• salt
  • pepper


  1. Preheat oven to 375 F
  2. In an ovenproof pan, add olive oil, heat it up.  Add onions and peppers; saute until tender – about 10 minutes.
  3. Add garlic, cumin, coriander, chili, and turmeric; continue to stir about a minute to let the flavors out and it becomes fragrant.
  4. Stir in tomatoes, cover, and let reduce – about 10-15 minutes.  Check it periodically to make sure that the mixture is not sticking to your pan.  Check your seasoning for heat.  Add salt and pepper, stir in, and remove from heat once the sauce is to your desired thickness.
  5. Make wells for each egg in the pan.  Break whole eggs into the wells. If you are using any cheese in your dish, this is when you add it.  Place small pieces around the eggs in the tomato sauce.
  6. Place in oven and bake about 10-12 minutes, until eggs set to desired degree – from runny yolks to solid, depending on your choice.
  7. Pour into bowls to serve, allowing 1-2 eggs per person.  Garnish with fresh chopped parsley or cilantro.


Recipe: Kitchen Sink Soup


Toward the end of the month, and with $0.02 left in the food budget, we have to get creative.  I don’t think you can even buy a gumball for that price.  Yeah, we could go shopping, but the point of the Uber Frugal Month Challenge is to re-think frugality.  Hence, Kitchen Sink Soup!

During the week, Mr. 182 makes dinner for sure on Monday, Tuesday, and Thursday.  These are the nights I don’t get home until 7 p.m.  He likes to cook, and in all the time he has been doing this, he has only made one meal I didn’t like too much – it had boiled brussel sprouts, which are just gross.  When I have time, I like to cook, too.

Yesterday, in the spirit of uber-frugalling, I rummaged around the house and the internet to come up with a variation of minestrone soup.

In the freezer, I found a cut-up chicken. I put it in a stew pot, added water, celery, onion, tomato slices, bay leaves, peppercorns, a carrot, and some herbs. I brought it to a boil, turned it down to a low simmer, covered, and cooked the chicken. I pulled out the chicken, and set it aside for a pot pie or something else for tomorrow (after all the soup is gone). I ran the broth through a sieve, set it aside, discarded the cooked veggies (put them into your compost if you have it), and washed out the kettle. From there, I did this:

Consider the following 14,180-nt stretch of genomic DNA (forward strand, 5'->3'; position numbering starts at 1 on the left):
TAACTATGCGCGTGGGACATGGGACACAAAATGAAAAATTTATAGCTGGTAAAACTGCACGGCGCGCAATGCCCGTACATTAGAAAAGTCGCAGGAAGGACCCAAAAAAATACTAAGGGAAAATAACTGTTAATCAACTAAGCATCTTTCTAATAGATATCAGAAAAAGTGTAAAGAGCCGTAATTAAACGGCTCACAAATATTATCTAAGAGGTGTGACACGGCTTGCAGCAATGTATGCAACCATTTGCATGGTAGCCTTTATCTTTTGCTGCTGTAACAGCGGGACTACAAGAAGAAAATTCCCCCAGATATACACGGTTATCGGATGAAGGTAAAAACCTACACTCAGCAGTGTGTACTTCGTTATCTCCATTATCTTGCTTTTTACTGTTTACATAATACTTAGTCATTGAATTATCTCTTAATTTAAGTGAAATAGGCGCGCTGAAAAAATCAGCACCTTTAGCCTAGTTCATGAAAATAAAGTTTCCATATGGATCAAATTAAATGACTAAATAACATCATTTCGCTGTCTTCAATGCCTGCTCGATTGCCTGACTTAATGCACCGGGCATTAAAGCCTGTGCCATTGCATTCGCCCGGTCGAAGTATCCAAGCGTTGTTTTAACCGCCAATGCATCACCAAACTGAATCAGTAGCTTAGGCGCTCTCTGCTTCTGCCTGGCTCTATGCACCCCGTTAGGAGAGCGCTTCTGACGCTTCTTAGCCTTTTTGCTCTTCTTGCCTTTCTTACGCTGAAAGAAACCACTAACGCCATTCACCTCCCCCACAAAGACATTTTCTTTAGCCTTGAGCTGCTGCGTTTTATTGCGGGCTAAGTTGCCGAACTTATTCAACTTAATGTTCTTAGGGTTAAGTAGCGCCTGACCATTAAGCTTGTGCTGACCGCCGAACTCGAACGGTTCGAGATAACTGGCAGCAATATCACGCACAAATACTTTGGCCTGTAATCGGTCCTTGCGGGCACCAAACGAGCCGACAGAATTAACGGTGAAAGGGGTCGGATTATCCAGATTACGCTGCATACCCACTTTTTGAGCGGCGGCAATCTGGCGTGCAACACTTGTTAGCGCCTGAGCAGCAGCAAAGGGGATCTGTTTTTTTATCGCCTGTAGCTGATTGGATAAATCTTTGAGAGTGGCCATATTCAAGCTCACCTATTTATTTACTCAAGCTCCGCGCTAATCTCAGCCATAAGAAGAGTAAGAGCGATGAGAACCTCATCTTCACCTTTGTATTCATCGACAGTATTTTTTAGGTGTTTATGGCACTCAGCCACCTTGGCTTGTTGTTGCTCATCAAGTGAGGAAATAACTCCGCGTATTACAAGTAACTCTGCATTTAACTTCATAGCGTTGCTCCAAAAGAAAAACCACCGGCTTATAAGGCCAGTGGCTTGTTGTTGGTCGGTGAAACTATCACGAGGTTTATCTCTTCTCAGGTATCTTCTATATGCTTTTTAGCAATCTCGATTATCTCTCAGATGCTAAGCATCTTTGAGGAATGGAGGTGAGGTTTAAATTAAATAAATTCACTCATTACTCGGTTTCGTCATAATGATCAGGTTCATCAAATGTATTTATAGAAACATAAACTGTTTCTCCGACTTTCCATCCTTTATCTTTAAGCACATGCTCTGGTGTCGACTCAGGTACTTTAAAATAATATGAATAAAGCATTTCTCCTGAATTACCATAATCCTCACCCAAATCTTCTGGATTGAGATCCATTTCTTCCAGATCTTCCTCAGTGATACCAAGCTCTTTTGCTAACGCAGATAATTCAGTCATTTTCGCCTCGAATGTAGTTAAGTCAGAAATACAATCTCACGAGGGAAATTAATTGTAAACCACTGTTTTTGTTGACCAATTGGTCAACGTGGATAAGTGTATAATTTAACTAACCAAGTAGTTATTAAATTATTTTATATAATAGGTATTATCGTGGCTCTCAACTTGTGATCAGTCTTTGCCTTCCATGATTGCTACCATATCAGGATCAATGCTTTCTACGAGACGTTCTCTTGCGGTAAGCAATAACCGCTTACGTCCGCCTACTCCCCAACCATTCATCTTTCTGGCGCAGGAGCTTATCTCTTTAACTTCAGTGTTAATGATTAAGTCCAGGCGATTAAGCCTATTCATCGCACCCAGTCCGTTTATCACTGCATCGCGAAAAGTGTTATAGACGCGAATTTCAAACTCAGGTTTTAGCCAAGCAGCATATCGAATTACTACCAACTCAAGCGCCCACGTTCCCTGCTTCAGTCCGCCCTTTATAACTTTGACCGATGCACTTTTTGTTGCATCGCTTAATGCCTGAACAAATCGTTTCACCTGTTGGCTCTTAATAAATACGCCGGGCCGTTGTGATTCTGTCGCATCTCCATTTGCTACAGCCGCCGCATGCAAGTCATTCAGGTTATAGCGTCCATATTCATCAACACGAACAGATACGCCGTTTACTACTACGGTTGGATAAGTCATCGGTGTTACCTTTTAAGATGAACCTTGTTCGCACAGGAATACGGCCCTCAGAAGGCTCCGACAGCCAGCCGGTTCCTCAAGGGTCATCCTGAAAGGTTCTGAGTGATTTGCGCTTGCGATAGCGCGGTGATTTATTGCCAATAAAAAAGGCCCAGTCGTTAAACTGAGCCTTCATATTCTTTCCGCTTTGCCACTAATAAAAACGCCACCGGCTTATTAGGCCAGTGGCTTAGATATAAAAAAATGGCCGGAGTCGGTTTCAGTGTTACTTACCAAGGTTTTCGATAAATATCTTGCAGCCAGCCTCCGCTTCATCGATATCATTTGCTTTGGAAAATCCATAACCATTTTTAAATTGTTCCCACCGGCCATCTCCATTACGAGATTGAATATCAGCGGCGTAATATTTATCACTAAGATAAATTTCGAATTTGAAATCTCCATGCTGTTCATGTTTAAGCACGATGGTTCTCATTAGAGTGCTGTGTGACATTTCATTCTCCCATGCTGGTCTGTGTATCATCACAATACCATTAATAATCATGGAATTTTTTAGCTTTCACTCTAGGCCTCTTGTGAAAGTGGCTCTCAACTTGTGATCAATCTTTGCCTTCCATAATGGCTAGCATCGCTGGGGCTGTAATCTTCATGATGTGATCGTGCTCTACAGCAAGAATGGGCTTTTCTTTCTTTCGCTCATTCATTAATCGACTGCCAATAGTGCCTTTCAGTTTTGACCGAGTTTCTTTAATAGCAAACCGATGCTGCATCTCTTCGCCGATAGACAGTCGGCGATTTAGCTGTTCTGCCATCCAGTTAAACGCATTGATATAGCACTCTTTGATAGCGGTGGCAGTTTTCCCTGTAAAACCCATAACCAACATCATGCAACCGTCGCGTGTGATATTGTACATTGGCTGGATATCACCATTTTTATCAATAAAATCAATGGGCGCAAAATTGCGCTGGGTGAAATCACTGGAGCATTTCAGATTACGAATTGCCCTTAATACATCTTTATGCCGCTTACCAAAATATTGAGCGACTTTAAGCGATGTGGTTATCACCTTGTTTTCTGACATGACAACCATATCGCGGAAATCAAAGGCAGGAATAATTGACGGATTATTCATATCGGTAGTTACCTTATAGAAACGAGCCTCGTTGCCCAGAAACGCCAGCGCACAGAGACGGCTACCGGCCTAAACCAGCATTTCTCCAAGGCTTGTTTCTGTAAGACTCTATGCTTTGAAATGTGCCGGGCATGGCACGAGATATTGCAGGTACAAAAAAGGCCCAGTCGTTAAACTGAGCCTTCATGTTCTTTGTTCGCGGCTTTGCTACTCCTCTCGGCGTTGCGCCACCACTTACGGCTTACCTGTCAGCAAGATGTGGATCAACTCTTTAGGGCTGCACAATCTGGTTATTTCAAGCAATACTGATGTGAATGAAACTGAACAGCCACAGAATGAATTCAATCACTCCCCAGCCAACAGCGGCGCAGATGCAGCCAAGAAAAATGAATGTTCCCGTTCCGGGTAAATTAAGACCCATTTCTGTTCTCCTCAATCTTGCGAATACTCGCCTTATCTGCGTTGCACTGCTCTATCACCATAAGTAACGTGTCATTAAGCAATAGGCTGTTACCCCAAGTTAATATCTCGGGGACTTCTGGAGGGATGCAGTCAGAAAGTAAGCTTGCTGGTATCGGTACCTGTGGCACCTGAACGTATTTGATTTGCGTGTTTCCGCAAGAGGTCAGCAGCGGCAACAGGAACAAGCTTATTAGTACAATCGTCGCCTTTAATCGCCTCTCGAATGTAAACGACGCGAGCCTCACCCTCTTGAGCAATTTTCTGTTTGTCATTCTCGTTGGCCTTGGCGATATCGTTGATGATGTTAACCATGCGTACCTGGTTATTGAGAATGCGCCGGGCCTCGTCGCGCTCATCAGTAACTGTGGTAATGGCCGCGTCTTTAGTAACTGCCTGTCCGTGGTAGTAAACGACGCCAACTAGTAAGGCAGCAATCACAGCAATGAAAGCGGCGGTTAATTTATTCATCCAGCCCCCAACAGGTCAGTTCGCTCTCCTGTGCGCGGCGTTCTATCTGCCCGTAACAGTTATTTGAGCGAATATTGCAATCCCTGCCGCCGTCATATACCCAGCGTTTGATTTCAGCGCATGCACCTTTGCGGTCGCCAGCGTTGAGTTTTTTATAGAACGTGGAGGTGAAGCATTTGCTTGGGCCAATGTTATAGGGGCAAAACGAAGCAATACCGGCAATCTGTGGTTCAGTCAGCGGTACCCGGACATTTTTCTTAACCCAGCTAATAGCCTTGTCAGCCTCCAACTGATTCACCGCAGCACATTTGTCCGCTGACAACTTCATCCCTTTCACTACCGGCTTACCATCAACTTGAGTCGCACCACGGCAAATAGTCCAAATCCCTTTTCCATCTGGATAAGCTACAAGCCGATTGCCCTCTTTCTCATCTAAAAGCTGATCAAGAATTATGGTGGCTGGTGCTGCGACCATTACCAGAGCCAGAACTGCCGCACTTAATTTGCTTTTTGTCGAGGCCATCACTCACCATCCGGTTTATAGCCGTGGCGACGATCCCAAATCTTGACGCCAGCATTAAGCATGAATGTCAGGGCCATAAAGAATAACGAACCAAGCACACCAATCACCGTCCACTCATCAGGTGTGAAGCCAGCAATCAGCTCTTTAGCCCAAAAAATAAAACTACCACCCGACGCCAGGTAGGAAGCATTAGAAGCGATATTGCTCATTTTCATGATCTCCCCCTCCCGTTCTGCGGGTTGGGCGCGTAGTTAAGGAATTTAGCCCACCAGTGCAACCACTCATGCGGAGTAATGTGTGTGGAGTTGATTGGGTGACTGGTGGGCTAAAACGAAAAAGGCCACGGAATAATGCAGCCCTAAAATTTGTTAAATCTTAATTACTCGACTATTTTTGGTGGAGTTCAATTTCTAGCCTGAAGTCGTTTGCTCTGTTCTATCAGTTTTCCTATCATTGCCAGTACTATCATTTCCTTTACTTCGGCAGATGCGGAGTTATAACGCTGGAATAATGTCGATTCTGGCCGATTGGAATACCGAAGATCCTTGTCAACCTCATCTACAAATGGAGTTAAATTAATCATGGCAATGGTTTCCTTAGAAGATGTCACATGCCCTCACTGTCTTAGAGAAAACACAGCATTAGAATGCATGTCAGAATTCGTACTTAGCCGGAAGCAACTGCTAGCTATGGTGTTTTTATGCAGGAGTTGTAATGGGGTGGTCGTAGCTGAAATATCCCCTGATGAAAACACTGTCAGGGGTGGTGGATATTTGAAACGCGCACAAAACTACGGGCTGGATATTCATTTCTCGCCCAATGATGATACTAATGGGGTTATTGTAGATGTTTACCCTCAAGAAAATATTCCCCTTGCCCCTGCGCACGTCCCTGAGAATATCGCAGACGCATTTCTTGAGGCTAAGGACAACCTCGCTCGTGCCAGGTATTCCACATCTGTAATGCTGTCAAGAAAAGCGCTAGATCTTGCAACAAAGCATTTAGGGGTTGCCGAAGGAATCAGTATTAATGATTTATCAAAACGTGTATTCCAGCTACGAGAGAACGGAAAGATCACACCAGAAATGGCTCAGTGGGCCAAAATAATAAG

Kitchen Sink Soup

2-3 T. olive oil
1 andouille or other sausage or leftover meat (or none), chopped
4-6 cloves grated garlic
1 onion, diced
2 carrots, diced
2 ribs celery, diced,
1 zucchini, diced
1 28-oz can plum tomatoes (I used Cento’s San Marzano Plum Tomatoes)
1 15-oz can Great Northern Beans
1/2 c. pasta (I used orecchiette)
broth from the chicken I just stewed (you can use regular broth, about 6-8 cups)
salt, pepper, etc.
Romano or Parmesan cheese, grated

Heat stew pot, add olive oil. Place chopped onion in pan, saute over low heat until clear and golden. Add meat (if using) and saute a bit. Stir in grated garlic. Add remaining diced vegetables, saute until cooked. Once the vegetables are at the desired degree of being done, pour in the can of tomatoes. Mash up the tomatoes (I used my potato masher), and cook a bit more. Put in the chicken broth or whatever stock you are using. Bring to a boil, add pasta and beans. Drop to a simmer and cover pot. Watch to make sure the pot does not boil over from the cooking pasta. Check pasta for al dente. Ready to serve!

Ladle into bowls, sprinkle grated cheese on top, and eat with good bread. (We used our homemade sourdough.)